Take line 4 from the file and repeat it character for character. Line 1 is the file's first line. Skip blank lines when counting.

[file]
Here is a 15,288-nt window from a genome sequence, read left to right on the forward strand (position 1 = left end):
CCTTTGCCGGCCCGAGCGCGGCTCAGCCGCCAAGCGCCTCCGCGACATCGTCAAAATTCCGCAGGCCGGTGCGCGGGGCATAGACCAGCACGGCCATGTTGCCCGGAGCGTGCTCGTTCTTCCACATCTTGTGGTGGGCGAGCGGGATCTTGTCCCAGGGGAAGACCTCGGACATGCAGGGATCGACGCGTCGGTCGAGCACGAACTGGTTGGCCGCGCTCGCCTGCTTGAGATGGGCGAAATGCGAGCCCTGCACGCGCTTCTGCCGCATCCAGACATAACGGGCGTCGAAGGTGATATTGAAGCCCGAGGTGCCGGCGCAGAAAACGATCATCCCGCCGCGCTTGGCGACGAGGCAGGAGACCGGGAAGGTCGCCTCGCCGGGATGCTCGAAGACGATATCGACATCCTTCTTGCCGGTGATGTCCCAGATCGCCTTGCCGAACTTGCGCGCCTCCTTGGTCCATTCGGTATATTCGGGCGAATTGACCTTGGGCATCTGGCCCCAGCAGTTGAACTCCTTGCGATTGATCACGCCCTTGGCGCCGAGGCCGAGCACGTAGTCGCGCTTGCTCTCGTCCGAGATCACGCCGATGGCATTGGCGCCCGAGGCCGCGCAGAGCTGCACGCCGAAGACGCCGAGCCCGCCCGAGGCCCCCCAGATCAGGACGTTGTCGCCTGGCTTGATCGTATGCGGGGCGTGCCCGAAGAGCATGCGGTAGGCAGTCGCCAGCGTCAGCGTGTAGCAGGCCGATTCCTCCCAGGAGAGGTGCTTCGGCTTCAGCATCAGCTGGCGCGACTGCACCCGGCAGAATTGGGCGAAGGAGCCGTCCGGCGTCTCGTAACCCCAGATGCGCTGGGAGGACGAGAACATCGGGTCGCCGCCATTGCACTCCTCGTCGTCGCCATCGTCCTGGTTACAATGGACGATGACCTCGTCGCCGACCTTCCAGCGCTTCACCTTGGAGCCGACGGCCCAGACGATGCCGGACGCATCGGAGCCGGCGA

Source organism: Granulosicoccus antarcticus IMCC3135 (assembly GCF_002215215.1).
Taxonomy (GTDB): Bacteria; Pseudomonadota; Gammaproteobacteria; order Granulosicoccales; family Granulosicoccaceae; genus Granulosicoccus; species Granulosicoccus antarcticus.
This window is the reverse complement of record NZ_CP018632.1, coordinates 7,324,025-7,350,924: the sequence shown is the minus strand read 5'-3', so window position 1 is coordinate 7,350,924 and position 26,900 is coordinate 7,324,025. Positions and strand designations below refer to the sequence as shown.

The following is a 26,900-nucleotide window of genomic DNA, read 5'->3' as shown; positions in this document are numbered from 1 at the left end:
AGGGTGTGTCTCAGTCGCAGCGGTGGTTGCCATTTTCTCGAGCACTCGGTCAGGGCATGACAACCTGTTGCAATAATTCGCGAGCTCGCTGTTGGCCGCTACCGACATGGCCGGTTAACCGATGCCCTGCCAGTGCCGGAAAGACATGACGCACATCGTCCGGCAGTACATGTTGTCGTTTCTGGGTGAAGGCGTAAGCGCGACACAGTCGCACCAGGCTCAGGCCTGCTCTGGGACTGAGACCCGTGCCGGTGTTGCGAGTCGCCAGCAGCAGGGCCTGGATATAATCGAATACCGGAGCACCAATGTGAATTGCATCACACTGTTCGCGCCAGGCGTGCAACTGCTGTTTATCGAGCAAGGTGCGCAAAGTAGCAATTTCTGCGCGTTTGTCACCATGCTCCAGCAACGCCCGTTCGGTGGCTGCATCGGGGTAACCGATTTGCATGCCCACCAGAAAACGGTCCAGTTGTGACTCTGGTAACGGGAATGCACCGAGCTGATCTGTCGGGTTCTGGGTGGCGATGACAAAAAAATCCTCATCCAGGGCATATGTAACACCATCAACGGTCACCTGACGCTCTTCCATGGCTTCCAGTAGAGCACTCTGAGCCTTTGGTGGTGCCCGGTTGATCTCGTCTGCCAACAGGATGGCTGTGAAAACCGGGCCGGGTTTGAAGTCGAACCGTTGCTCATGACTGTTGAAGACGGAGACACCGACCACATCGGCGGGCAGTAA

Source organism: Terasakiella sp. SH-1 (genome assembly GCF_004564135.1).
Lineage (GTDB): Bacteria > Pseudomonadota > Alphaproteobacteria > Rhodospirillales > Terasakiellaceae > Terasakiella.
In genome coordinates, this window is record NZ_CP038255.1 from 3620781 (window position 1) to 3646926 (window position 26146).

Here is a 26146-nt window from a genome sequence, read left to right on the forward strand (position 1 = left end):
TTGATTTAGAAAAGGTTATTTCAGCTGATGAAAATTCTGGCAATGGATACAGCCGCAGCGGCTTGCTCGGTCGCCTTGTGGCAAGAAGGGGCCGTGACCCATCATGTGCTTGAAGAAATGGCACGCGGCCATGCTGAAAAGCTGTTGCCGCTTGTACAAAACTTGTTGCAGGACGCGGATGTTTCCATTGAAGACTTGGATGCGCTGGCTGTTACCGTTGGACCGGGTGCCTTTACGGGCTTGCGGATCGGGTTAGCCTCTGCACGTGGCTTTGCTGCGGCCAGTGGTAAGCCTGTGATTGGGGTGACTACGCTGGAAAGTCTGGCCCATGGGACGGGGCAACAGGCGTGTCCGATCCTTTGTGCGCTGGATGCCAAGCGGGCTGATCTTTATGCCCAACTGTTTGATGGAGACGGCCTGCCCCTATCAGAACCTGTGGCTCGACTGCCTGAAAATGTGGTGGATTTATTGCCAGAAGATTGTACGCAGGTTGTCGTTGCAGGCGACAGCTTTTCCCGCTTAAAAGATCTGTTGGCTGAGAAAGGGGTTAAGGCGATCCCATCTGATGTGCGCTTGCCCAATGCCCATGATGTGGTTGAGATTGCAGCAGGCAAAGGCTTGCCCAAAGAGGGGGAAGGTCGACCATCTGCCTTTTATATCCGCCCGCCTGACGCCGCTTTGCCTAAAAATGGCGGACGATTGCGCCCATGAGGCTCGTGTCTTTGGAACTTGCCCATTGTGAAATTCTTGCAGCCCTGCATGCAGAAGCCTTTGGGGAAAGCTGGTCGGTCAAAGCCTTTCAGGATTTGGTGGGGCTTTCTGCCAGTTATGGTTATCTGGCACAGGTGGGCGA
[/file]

Taxonomy (GTDB): Bacteria; Pseudomonadota; Gammaproteobacteria; order Granulosicoccales; family Granulosicoccaceae; genus Granulosicoccus; species Granulosicoccus antarcticus.